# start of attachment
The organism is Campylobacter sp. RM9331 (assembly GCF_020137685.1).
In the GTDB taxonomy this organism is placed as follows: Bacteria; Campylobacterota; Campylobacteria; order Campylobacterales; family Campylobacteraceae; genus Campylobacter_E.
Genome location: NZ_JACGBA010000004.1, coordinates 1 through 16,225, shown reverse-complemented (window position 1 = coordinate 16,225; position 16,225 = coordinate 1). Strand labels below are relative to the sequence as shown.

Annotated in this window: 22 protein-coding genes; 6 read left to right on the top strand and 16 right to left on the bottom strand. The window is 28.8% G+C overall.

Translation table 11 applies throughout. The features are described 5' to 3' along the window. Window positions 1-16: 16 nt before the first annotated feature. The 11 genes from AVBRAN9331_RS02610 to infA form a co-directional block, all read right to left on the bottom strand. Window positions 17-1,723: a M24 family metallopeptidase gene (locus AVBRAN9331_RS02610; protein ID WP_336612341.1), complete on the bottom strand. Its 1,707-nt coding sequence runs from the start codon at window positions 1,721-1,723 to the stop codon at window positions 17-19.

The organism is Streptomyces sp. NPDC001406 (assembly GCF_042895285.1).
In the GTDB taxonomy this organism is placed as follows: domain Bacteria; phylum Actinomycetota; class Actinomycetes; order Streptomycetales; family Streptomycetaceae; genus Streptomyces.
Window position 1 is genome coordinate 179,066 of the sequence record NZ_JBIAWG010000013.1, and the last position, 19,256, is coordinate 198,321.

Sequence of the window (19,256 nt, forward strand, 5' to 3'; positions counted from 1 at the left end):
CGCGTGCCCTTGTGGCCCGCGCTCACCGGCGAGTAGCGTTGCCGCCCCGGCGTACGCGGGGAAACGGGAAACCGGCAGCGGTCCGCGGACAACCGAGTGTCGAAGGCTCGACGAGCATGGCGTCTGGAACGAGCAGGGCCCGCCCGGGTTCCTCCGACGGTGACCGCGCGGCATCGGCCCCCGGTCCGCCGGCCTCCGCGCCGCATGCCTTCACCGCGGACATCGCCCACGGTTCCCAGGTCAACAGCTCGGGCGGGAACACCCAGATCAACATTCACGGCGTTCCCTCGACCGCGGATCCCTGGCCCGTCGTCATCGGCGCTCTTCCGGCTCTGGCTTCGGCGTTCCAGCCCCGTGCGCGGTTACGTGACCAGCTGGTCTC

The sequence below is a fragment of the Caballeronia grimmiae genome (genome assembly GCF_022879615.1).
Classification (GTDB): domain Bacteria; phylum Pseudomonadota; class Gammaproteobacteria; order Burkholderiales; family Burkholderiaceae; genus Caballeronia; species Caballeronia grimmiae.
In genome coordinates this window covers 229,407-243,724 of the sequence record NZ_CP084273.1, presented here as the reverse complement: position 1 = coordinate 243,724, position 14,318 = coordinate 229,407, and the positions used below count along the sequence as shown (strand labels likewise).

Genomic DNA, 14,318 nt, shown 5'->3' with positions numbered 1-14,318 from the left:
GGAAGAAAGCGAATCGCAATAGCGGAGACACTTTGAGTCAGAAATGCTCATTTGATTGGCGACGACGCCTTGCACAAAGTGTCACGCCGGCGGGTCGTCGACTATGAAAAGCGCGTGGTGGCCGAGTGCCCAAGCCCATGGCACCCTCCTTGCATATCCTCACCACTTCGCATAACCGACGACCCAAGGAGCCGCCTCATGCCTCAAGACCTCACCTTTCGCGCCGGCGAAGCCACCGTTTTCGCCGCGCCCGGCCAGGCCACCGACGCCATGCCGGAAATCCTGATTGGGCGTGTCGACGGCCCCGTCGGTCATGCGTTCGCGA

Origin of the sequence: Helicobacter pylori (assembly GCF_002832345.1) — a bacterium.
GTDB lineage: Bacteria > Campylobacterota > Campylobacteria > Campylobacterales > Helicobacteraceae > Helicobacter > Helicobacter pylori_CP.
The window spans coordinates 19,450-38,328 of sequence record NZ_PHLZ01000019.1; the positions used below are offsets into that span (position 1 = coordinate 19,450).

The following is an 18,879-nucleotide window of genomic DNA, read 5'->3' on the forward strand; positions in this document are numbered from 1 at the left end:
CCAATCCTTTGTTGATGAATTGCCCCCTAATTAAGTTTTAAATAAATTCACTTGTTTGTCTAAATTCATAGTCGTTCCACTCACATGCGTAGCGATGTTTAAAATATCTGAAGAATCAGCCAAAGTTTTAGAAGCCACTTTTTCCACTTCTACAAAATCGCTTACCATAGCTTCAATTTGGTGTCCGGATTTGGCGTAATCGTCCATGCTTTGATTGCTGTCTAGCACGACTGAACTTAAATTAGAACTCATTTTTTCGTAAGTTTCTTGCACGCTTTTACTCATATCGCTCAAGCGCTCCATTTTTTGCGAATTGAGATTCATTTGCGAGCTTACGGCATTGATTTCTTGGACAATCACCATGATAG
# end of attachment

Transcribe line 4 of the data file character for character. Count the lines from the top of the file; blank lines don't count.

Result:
Annotated in this window: 22 protein-coding genes; 6 read left to right on the top strand and 16 right to left on the bottom strand. The window is 28.8% G+C overall.